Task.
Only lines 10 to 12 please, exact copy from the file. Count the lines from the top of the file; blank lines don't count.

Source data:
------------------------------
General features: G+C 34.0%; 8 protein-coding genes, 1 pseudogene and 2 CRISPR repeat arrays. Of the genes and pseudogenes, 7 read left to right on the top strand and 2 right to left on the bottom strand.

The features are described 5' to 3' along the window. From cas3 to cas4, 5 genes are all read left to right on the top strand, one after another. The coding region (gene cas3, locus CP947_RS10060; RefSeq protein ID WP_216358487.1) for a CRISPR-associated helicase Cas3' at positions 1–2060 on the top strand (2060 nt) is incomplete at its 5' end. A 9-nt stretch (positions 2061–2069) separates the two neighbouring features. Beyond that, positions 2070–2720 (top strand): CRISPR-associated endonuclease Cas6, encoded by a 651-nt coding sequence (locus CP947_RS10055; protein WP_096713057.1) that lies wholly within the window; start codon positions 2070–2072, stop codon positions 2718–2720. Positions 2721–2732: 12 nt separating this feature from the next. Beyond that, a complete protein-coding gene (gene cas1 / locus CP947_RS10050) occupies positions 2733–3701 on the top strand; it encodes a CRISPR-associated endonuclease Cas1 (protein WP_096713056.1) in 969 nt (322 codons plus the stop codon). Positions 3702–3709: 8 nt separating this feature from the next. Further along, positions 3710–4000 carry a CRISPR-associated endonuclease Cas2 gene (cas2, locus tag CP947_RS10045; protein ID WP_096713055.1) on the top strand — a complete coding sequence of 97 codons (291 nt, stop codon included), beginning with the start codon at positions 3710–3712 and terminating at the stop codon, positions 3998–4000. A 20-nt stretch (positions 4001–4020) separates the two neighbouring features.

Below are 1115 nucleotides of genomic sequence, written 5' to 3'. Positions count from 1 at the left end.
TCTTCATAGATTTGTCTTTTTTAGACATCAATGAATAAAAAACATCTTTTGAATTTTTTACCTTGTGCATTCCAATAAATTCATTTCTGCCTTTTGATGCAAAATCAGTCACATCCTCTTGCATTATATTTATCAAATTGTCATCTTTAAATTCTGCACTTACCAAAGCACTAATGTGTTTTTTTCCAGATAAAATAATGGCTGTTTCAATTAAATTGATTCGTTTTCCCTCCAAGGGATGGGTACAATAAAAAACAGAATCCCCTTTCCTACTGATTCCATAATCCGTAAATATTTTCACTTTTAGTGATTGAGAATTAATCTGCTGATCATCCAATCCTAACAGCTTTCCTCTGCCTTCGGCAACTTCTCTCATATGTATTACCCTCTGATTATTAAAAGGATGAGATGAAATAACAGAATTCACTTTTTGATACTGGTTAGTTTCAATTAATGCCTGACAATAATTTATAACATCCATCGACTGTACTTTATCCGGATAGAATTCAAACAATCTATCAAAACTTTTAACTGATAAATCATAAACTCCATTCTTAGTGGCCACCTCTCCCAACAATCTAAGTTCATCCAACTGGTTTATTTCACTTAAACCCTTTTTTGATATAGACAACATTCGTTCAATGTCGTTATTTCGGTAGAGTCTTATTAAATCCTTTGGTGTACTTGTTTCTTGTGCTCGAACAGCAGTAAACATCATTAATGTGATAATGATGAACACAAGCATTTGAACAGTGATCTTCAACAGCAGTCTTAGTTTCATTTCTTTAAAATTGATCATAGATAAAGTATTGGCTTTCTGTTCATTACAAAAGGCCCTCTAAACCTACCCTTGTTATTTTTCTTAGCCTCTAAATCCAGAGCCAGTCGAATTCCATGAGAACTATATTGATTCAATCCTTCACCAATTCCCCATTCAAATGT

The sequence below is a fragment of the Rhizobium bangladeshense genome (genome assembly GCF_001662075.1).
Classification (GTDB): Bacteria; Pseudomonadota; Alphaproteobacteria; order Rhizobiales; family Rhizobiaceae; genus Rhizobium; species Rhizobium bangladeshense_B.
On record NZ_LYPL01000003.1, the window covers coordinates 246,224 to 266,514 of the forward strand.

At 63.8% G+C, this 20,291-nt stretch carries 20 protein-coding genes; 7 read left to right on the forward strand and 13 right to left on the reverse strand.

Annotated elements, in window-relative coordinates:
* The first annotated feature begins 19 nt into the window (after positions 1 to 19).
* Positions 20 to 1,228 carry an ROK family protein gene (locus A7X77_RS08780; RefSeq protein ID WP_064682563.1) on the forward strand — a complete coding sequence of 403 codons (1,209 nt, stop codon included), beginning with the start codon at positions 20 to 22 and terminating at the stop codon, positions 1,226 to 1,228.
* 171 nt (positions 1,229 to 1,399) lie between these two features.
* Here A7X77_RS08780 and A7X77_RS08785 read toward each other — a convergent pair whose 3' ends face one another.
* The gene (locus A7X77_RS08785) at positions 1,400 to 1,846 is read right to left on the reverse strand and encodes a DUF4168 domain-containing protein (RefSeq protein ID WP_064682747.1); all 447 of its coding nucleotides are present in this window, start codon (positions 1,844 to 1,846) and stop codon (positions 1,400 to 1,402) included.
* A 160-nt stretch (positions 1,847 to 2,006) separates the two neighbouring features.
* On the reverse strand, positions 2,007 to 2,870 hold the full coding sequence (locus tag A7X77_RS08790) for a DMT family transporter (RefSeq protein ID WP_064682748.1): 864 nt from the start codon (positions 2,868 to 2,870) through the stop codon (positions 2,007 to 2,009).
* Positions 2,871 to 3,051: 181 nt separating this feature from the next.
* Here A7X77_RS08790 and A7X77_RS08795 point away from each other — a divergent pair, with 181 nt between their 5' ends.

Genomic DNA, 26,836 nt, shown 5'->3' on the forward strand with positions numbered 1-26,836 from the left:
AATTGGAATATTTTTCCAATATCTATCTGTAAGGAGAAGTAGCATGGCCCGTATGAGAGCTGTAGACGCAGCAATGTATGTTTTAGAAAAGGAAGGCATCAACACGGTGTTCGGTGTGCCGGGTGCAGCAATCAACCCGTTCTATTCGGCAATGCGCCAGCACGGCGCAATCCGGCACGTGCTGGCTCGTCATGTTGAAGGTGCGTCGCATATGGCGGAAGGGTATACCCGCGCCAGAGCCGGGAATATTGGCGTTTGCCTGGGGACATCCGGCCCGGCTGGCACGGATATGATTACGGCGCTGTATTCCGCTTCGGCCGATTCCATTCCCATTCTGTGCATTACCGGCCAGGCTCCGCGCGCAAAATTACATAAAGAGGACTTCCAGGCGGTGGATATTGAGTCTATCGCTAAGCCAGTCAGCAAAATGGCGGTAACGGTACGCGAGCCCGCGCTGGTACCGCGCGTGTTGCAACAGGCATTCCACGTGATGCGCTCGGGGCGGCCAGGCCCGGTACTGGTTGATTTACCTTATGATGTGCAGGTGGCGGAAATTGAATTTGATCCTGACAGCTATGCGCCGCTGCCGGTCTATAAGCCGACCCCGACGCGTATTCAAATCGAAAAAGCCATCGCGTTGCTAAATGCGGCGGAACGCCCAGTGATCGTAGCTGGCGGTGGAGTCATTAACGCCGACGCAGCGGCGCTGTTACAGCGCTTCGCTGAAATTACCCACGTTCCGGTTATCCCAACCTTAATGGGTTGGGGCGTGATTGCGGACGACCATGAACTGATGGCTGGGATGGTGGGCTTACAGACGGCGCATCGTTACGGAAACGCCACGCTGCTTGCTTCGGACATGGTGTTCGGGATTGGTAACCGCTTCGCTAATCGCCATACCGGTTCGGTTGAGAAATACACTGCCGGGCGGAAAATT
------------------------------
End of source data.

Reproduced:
* The first annotated feature begins 19 nt into the window (after positions 1 to 19).
* Positions 20 to 1,228 carry an ROK family protein gene (locus A7X77_RS08780; RefSeq protein ID WP_064682563.1) on the forward strand — a complete coding sequence of 403 codons (1,209 nt, stop codon included), beginning with the start codon at positions 20 to 22 and terminating at the stop codon, positions 1,226 to 1,228.
* 171 nt (positions 1,229 to 1,399) lie between these two features.